Chapter

Theories of Justification

Richard Fumerton

in The Oxford Handbook of Epistemology

Published in print November 2002 | ISBN: 9780195130058
Published online November 2003 | e-ISBN: 9780199833481 | DOI: http://dx.doi.org/10.1093/0195130057.003.0007
Theories of Justification

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In “Theories of Justification,” Richard Fumerton begins an overview of several prominent positions on the nature of justification by isolating epistemic justification from nonepistemic justification. He also distinguishes between “having justification for a belief” and “having a justified belief,” arguing that the former is conceptually more fundamental. Fumerton then addresses the possibility that justification is a normative matter, suggesting that this possibility has little to offer as a concept of epistemic justification. He also critically examines more specific attempts to capture the structure and content of epistemic justification. These include traditional foundationalism and variants thereof, externalist versions of foundationalism, contextualism, coherentism, and “mixed” theories which combine aspects of coherentism and foundationalism.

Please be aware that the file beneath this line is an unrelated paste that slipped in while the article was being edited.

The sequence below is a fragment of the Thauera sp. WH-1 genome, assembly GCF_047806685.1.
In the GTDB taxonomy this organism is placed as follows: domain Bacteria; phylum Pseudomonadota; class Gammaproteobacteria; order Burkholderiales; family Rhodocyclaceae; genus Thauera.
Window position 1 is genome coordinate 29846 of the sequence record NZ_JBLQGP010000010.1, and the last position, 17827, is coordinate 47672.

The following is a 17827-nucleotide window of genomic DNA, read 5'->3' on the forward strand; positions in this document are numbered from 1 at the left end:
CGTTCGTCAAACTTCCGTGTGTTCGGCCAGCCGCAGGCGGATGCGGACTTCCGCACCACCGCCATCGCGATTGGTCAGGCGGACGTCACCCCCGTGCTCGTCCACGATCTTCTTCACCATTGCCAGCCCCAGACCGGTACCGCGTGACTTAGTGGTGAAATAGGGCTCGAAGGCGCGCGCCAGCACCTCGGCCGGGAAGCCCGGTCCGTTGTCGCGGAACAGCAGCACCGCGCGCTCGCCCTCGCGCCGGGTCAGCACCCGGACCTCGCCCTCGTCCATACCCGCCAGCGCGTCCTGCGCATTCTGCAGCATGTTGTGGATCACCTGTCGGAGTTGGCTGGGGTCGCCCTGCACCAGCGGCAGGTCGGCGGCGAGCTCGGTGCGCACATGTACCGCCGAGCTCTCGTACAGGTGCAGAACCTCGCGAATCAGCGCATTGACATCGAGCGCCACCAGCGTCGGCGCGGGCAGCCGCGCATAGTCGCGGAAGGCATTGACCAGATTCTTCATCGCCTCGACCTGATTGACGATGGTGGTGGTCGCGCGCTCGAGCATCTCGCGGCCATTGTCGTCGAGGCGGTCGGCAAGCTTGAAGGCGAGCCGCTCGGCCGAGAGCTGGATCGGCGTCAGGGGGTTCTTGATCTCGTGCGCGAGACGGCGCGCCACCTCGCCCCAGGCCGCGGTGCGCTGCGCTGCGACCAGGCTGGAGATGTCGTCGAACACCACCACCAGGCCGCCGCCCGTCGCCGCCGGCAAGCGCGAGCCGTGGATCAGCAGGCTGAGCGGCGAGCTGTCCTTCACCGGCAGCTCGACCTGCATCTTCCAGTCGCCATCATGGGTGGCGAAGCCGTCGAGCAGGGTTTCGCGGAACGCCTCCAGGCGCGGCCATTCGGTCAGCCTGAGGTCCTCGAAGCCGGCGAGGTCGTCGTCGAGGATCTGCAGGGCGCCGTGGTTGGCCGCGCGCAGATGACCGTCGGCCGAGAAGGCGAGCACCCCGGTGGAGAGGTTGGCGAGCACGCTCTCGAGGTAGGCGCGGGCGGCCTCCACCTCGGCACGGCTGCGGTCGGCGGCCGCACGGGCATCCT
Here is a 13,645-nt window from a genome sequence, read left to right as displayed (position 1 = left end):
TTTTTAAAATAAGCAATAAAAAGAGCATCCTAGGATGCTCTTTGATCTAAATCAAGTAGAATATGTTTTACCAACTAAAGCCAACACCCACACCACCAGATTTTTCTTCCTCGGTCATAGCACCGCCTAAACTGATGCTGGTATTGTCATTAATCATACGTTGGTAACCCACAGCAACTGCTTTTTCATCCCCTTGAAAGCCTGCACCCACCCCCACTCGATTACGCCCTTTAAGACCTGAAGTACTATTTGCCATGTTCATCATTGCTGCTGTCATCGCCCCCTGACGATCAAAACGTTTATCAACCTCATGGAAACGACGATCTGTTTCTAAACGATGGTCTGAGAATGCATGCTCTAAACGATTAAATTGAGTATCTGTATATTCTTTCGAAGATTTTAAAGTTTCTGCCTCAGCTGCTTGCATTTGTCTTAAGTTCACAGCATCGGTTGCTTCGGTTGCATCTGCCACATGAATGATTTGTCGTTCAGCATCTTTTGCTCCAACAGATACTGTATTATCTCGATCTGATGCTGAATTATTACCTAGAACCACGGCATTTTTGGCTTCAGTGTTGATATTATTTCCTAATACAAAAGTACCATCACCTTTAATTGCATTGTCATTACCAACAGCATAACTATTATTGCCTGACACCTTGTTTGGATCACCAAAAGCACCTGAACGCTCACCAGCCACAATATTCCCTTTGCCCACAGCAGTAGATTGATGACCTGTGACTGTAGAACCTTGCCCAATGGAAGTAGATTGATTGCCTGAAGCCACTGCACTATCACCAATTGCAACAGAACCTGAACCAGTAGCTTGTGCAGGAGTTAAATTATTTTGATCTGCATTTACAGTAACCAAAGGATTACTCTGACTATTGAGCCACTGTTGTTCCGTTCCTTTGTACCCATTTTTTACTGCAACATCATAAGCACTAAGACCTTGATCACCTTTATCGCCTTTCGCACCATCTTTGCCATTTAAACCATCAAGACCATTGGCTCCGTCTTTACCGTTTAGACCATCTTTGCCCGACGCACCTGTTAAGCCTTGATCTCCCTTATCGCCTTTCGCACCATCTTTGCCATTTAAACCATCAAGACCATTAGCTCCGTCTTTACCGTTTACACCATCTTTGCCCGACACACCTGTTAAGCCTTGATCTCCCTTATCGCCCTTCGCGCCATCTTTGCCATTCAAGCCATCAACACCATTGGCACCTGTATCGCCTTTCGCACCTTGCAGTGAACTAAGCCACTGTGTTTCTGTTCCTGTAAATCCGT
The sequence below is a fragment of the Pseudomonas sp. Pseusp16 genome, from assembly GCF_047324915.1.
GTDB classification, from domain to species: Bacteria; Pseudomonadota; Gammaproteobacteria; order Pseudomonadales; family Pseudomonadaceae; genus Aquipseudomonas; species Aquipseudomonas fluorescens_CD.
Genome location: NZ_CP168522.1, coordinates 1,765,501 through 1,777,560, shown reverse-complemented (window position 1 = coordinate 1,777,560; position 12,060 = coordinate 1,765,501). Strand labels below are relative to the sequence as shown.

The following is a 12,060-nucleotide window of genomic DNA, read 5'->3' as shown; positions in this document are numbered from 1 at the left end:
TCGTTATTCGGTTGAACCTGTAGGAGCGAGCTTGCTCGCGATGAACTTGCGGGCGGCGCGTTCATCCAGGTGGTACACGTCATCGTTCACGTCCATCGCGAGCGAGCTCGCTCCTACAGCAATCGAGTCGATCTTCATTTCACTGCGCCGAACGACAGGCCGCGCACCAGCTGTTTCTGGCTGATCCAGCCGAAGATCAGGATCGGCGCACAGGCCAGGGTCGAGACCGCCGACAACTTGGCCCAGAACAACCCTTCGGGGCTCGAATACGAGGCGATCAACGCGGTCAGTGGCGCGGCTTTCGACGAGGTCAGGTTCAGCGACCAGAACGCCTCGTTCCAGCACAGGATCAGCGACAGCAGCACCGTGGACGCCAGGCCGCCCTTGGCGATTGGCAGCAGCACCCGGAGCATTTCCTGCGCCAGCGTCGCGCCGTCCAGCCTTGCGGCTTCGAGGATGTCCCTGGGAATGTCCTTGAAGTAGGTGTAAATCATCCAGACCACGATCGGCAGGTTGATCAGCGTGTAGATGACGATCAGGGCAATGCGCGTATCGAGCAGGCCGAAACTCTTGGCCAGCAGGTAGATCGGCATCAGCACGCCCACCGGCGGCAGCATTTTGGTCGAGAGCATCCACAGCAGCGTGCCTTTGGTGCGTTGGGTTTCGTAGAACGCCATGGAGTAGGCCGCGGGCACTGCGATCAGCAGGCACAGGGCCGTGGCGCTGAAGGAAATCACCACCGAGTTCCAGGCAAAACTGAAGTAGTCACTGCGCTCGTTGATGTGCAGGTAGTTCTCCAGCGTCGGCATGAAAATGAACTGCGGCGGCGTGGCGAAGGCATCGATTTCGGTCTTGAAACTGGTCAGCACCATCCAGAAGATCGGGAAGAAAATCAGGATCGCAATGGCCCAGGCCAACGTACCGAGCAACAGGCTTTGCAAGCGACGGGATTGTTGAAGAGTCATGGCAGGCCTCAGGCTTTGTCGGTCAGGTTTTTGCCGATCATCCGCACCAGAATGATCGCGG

Keywords: coherentism; contextualism; externalism; foundationalism; Richard Fumerton; justification; justified belief; nonepistemic justification

Chapter.  13371 words. 

Subjects: Metaphysics

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